High single-core performance can also be handy in gaming, though it’s hard to make apples-to-apples comparisons here. The MSI GE76 Raider just happens to also come with the latest RTX 3080 Ti, so it’s hard to make many assumptions about the contributions of the CPU. But even here, you can see the CPU flex its muscles in CPU-bound games like Assassin’s Creed Valhalla or Civilization VI.

The laptop is record-setting in terms of gaming, so read our full review of the MSI GE76 Raider to learn more about how it performs.

Because this is an “HK” chip, that does mean it’s overclockable, but all of this testing was done under MSI’s “Balanced” power profile and Nvidia Optimus turned on. The MSI GE76 Raider unit I reviewed also included 32GB of DDR5 RAM and a 1080p 360Hz screen.

The one caveat to these results? Yeah, we haven’t tested the latest from AMD quite yet. Ryzen 6000 looks like a modest improvement over last year’s chips, with a particular focus on improving the integrated graphics. My hunch is that Intel will still have a lead, especially in specific applications like Premiere Pro where it was already strong. However, I’ll reserve any final conclusions until I’ve tested the latest AMD processors as well.

Video editing: Intel Alder Lake vs. MacBook Pro

I’d be remiss if I didn’t mention the comparison between the Core i9-12900HK and Apple’s own top-of-the-line chips. We already know just how good Apple’s M1 Pro and M1 Max are at video editing, specifically in using its advanced media engine to keep video playback super smooth. The Core i9-12900HK doesn’t quite make up the difference, but it gets close.

MSI GE76 Raider (Core i9-12900HK) MacBook Pro 16 (M1 Pro) MacBook Pro 16 (M1 Max)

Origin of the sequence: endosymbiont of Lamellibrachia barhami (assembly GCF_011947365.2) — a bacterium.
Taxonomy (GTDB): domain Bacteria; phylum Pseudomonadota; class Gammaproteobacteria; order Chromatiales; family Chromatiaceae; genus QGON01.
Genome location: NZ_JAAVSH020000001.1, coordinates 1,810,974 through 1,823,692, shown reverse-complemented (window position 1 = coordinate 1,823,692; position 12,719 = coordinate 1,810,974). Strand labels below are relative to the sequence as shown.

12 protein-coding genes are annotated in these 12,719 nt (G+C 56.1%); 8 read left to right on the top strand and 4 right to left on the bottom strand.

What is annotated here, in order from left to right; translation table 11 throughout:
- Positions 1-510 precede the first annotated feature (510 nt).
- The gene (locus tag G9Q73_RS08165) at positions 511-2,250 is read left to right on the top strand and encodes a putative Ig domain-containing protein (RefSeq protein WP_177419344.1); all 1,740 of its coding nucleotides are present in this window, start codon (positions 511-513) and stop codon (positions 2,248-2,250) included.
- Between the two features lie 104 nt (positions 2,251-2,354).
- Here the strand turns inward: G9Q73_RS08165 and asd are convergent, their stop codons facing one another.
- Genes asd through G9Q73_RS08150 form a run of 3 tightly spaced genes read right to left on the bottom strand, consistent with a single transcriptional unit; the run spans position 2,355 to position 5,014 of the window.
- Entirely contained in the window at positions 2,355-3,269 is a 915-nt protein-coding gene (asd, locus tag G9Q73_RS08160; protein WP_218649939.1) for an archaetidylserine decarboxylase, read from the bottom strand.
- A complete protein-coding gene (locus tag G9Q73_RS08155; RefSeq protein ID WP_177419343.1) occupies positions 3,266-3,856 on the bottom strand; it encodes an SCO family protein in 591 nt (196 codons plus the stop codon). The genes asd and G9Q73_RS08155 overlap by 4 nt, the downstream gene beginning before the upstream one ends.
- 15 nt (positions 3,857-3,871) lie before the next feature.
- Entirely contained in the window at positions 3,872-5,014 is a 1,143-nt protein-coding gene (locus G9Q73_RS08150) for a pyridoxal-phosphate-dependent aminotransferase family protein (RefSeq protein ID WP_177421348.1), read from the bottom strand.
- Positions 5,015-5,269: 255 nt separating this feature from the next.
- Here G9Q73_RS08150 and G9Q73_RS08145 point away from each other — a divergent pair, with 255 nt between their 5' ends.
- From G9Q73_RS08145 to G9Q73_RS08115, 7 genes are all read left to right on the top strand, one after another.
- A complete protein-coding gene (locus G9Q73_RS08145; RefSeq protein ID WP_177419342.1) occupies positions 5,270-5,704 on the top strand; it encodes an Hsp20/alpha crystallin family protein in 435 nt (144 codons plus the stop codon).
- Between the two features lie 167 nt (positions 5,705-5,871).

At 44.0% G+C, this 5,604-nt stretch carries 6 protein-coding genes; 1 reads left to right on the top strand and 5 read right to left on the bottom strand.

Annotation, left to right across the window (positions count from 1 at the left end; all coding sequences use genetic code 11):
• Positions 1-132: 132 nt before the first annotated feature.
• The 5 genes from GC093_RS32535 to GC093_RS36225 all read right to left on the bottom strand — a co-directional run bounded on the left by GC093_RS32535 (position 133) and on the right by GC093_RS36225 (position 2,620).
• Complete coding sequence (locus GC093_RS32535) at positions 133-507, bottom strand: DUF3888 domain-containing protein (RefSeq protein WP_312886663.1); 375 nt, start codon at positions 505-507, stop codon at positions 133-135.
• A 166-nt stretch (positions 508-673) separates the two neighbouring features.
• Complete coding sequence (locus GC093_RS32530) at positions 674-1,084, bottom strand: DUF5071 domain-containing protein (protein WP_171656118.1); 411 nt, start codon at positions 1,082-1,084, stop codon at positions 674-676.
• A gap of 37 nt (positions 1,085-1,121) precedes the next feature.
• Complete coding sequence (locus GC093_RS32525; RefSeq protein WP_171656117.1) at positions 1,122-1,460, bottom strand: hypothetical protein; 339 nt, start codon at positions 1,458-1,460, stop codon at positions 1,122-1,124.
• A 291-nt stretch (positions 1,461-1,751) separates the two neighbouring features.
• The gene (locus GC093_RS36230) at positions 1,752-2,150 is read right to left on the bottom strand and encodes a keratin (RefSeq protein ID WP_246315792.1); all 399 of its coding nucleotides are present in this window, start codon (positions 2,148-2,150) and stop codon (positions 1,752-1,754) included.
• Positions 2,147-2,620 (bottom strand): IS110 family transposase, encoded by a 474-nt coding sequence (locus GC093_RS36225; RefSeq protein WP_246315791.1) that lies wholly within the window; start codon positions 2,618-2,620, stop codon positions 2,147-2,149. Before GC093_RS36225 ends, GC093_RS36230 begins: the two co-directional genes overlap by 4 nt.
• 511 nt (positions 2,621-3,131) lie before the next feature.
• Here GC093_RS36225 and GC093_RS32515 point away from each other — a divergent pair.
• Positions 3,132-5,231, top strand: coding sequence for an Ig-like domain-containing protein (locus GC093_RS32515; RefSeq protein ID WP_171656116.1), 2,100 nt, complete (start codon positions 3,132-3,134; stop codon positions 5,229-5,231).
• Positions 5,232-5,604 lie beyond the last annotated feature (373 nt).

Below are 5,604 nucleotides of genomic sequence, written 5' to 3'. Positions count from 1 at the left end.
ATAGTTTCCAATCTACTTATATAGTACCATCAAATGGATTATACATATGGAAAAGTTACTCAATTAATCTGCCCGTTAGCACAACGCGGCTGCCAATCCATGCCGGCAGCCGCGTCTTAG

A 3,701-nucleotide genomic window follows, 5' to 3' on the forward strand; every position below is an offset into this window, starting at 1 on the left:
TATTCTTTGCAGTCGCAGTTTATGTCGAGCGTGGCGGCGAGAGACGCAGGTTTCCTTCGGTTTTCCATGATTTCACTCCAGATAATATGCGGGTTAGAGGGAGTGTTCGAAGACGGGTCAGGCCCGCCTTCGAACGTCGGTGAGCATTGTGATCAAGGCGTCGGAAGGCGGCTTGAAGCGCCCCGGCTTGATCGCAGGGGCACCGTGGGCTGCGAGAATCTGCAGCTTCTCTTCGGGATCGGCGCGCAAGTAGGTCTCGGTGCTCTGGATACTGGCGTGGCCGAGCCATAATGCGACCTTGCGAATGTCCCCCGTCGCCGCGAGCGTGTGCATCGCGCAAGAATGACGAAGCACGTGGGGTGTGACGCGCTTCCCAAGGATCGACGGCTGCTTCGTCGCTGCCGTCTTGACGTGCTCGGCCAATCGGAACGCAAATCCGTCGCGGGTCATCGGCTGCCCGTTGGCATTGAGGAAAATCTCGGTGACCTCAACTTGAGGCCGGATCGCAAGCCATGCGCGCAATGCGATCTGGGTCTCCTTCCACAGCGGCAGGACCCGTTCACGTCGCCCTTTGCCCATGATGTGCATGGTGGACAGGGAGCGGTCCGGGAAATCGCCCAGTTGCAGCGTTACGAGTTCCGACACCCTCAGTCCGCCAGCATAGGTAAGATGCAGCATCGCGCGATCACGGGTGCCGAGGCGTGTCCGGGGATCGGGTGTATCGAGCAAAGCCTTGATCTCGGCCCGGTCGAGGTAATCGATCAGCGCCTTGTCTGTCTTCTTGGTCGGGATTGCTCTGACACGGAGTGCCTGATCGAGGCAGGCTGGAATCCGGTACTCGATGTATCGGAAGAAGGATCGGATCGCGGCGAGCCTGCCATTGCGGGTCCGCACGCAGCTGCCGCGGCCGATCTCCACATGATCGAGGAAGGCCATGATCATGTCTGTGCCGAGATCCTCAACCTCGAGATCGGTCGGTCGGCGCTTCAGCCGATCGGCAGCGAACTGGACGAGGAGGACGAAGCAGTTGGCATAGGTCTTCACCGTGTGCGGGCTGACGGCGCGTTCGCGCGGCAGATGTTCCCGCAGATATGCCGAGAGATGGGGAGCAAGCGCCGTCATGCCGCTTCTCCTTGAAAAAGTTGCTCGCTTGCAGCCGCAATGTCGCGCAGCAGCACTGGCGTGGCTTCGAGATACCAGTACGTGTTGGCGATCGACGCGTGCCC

Export 84 49 62
Playback 177 191 218
GPU effects 75 35 58
Overall 1120 977 1167

The scores above come PugetBench’s Adobe Premiere Pro benchmark. The overall score puts the Core i9-12900HK in between the M1 Pro and M1 Max, which isn’t too surprising. But the real story is in playback.

In previous versions of Premiere — and with older Intel processors — Apple’s processors ran circles around Intel. That made video editing feel so much smoother and faster on a MacBook Pro, even if it wasn’t quite as fast at timeline exports. But tested with the latest 2022 version of Premiere Pro, the Core i9-12900HK makes a huge improvement in this regard. This update makes use of the Core i9-12900HK’s hybrid architecture to greatly speed up high-resolution video playback.

To put it in perspective, when tested with older versions of Premiere Pro, the Core i9-12900HK is more than 50% slower than the M1 Pro in video playback. Cutting that down to just 7% is remarkable.

Of course, it has to be said that comparing the MSI GE76 Raider to the MacBook Pro isn’t exactly fair. The MSI machine is a massive 17-inch laptop that weighs 6.4 pounds and is over an inch thick. Not only is the MacBook Pro far more svelte, it’s significantly quieter while running these same tests. Add in battery life that’s not even worth comparing, and you see plenty of reasons for many to still opt for the MacBook Pro.

Still, I’m impressed that Intel was able to close the gap in its video-editing capabilities. It dampens some of the excitement around the M1 chips in general, and leaves me excited for where Intel chips will go from here.

Intel — you have my attention.